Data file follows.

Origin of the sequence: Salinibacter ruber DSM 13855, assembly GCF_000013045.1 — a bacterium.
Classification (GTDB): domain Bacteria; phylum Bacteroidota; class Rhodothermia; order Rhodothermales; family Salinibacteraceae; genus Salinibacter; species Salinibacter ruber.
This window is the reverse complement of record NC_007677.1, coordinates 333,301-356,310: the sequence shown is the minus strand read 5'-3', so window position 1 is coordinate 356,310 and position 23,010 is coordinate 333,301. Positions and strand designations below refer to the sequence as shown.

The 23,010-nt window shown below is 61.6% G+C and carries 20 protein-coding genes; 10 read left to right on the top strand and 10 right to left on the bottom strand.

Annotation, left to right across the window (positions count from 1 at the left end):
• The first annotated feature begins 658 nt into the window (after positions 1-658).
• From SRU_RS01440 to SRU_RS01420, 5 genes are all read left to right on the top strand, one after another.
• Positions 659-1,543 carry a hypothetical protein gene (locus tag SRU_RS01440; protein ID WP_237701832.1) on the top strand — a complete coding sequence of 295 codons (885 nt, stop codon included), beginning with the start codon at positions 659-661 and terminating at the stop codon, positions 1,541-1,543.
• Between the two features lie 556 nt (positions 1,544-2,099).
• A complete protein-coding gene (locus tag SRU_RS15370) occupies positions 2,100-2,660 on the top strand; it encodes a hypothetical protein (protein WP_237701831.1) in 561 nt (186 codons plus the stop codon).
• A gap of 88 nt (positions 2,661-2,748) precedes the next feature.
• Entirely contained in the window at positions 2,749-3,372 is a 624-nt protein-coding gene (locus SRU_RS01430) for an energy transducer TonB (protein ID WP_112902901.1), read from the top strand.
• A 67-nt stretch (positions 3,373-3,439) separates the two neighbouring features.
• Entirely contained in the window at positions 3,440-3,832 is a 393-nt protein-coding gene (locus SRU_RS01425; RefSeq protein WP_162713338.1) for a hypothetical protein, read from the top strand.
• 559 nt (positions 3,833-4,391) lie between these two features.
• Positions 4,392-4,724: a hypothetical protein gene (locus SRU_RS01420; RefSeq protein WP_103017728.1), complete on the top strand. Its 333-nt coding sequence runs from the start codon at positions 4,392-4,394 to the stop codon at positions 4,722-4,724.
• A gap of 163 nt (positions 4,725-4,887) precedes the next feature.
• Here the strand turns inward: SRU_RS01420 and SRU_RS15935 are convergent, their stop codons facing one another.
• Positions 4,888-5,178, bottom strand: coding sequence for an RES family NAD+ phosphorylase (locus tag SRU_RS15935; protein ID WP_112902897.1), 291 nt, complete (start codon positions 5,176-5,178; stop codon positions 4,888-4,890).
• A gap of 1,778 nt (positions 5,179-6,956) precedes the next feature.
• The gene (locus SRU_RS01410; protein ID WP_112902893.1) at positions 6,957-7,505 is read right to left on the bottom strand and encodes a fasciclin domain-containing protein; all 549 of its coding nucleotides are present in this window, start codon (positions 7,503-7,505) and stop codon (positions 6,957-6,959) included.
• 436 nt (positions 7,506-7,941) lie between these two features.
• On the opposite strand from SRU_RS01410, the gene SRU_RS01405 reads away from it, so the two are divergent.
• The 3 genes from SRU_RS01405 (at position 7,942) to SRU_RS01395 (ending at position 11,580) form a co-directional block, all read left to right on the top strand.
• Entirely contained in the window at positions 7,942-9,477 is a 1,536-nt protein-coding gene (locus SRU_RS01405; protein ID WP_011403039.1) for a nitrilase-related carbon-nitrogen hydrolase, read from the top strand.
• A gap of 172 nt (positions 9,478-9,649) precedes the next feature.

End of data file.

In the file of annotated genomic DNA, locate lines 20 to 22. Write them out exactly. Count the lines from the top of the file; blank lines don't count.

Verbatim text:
• A gap of 1,778 nt (positions 5,179-6,956) precedes the next feature.
• The gene (locus SRU_RS01410; protein ID WP_112902893.1) at positions 6,957-7,505 is read right to left on the bottom strand and encodes a fasciclin domain-containing protein; all 549 of its coding nucleotides are present in this window, start codon (positions 7,503-7,505) and stop codon (positions 6,957-6,959) included.
• 436 nt (positions 7,506-7,941) lie between these two features.